Review Summary: A delayed review for an even more delayed album.
There was a lot to like with this album - fun guitar work, actual acoustic songs, and significantly better screaming than was offered on WSMFY (I don't know why they went higher-pitched and more distorted on Sticks and Bricks and You Be Tails, I'll Be Sonic, maybe it was Victory's attempt to copy BMTH or the like). In any case, Jeremy's growls are more impactful and understandable than ever, and they really stand out on tracks like "The Document" and "Hammer/Nail". The heavy songs on this album were done so much more effectively than the last release, and "The Document" would not have been very far out of place on For Those Who Have Heart". There is even variety between the metalcore-ish songs. Dead & Buried offers a unique verse structure, with the bridge being significantly larger than the second verse (which has a total of 10 words used). And "Life Lessons", at least for the first half, is much more thrashy than anything since "Why Walk on Water When We've got Boats".
But this album offers much more than just a strong return to ADTR's heavy side - I actually believe that their melodic side is showcased even more prominently. "Right Back at it Again" and "Life @ 11" are two of the catchiest songs that Jeremy has ever penned, the former being a true highlight of the album (containing a great solo by Kevin Skaff, an interesting - but somehow fitting - beatboxed section, and a five-part harmonized "Biiiiiiittttcchhh" to close out the song). I am a fan of "City of Ocala", but I have to say that the intro to the opener is one hell of a tease. After a great Millencollin-esque opening riff, the skate punk feel of the intro is immediately swallowed by a much larger sound. It flows very well into "Right Back at It Again", incorporating the song title into the closing section. I love the mosh call at the start of "Right Back at it Again". Jeremy screams "We're coming out swinging", which is a fairly accurate way of describing many of the songs on this album.
The next impressive aspect of this album was the full incorporation of their acoustic work. "I Surrender" is certainly my favorite of the three, but "I'm Already Gone" definitely embraces the acoustic sound more. "End of Me" is a combination of their acoustic and alternative sounds. It makes for an interesting listen, but it was not one of my favorites of the album. It may be an odd criticism, but I felt as if "End of Me" and "Best of Me", despite very different sounds, were too ordinary-rock sounding. I just don't feel like that sound fits well with ADTR. "All I Want" was a good song, but it just seemed like a radio-rock version of "My Life for Hire". "Best of Me" just has an odd radio feel, like it could be a crappy Foo Fighters song. "End of Me" is better, with great instrumentation and an unforgettable bridge, but it still sounds weird sandwiched between "Life Lessons" and "The Document".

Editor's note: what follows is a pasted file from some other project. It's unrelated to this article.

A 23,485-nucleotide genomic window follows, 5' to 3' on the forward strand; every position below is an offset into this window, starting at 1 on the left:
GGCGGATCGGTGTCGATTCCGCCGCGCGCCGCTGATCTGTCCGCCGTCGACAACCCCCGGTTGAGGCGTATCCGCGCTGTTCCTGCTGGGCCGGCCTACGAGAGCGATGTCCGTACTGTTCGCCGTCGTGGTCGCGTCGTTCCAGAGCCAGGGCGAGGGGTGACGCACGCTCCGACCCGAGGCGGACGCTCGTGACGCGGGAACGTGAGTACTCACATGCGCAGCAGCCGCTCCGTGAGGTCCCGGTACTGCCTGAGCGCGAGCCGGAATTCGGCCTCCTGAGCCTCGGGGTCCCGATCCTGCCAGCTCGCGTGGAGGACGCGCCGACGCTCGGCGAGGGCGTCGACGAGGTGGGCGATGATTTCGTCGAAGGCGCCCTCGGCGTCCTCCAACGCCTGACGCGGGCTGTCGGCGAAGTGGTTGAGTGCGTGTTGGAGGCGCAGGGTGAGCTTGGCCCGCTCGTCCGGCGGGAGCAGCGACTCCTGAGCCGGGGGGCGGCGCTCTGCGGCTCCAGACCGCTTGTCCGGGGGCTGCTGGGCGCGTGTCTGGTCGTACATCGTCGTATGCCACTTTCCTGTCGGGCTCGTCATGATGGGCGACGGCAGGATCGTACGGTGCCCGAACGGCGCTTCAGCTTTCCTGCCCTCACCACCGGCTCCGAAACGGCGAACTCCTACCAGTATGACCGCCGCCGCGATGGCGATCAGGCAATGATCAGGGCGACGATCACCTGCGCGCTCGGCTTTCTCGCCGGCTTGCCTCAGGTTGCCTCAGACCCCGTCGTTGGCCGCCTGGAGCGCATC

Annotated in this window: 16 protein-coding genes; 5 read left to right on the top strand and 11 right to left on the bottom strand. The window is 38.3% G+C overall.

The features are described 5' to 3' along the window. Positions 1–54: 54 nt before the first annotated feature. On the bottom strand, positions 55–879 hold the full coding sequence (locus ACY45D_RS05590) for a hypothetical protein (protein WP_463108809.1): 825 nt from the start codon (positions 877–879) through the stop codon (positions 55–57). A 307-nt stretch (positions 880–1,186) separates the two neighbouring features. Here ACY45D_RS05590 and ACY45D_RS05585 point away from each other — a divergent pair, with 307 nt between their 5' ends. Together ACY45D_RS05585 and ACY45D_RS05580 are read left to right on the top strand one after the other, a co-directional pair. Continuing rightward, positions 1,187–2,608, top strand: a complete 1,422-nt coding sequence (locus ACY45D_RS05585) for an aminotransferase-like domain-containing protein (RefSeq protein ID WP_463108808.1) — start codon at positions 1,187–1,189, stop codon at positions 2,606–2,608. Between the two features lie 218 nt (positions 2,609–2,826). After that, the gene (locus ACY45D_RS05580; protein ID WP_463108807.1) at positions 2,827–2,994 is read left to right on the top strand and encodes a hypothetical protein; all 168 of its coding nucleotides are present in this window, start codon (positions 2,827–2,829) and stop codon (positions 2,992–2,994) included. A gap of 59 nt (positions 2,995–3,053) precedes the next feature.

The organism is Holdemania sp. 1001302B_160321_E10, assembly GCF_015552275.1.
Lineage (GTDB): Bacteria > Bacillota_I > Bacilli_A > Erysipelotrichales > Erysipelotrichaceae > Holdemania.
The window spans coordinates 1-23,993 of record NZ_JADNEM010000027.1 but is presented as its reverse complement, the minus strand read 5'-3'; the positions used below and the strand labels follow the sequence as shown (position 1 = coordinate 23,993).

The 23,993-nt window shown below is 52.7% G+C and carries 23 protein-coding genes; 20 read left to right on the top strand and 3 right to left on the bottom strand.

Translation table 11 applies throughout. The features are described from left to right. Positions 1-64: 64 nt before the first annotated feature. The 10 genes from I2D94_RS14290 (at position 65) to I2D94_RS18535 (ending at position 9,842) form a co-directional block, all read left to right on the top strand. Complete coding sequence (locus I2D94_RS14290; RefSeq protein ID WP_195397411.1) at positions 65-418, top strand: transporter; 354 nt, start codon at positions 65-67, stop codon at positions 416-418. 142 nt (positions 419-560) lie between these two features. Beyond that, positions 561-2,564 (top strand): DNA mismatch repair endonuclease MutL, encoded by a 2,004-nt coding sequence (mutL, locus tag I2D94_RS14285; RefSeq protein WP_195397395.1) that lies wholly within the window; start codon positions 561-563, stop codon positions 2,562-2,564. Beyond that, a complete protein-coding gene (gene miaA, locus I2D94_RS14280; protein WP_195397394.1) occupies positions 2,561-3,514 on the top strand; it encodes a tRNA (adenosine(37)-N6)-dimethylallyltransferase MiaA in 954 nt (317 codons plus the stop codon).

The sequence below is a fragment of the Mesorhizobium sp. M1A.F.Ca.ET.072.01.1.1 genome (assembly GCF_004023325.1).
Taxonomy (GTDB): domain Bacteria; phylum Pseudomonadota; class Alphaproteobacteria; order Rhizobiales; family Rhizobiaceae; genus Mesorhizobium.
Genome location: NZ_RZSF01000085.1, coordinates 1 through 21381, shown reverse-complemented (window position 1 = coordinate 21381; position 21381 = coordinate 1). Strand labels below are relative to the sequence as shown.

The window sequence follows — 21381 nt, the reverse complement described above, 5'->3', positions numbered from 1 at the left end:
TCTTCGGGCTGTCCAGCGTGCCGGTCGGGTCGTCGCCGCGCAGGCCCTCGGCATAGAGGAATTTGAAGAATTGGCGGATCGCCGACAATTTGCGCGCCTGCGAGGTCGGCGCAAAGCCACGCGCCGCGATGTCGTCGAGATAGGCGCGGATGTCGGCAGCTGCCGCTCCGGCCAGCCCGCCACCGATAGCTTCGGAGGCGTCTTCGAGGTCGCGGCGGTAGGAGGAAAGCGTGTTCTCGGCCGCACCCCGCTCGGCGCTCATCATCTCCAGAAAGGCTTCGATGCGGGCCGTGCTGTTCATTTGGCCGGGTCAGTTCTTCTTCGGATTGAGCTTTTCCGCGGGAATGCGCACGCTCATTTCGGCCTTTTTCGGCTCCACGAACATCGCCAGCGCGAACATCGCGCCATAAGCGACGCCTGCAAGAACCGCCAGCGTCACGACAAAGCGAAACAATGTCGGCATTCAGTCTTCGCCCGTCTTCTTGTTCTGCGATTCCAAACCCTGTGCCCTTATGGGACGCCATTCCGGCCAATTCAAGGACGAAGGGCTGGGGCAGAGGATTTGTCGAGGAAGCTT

I have few real complaints about Common Courtesy, as it's my second-favorite album by ADTR, but there were a few things I felt that McKinnon & Crew could have improved upon. I already griped enough about "Best of Me", so I'll move on to my second least-favorite, "Violence". Now, before everyone jumps on me for demoting one of ADTR's biggest songs right now, I have to say that my chief concern with this song is the chorus. I am a huge fan of screamed choruses, i.e, "Live to Kill" and "Stand Amid the Roar" by Silverstein and "A Goat in Sheep's Rosary" by From Autumn to Ashes", but the songwriting was not Jeremy's best. The lyrics drag the song down in the chorus and the third verse significantly. I commend Jeremy for stepping out of his comfort zone and writing about the world, and not just his world. The issue is that after an amazing opening riff, verse, and sung refrain, the chorus just sucks. The second verse is great as well, and the vocal layering on the 2nd refrain is epic, but the rest of the song falls apart due to a transition from writing externally to writing personally. The buildup to the final breakdown has the lyrics "What's the world gonna say when I call your bluff, punk?", and I think that the transition away from the grander topic kind of defeats the purpose of a semi-political song.
The lyrical content of these songs is, for the most part, well-done, with notable lyrical highlights in "Sometimes You're the Hammer", "Dead and Buried", and "The Document". ADTR is much better at displaying emotion than telling a story, but Jeremy has definitely stepped his game up with visuals in this album. His ability to describe ADTR's beginnings and experiences in the opening tracks and the closer, "I Remember" help to really showcase this album's purpose. It could have easily been the memorial to what had been ADTR, but as it stands today, Common Courtesy is a recap of ADTR's history and a musical look into the future.
I really like what the guys have put together, and I applaud their guts for sticking themselves out there in the middle of a lawsuit. The skits and conversations between songs add to the overall listening experience, and the conclusion to "I Remember" is one of my favorite album endings. Hopefully we won't have to wait so long for the next one.
1. Sometimes You're the Hammer, Sometimes You're the Nail
2. Right Back At it Again
3. The Document Speaks for Itself
4. I Surrender
- A quick word about the bonus tracks. I found "Leave All the Lights On" to be excellent, "Good Things" to be good, and "Same Book but Never the Same Page" to be at the lower end of the ADTR catalog.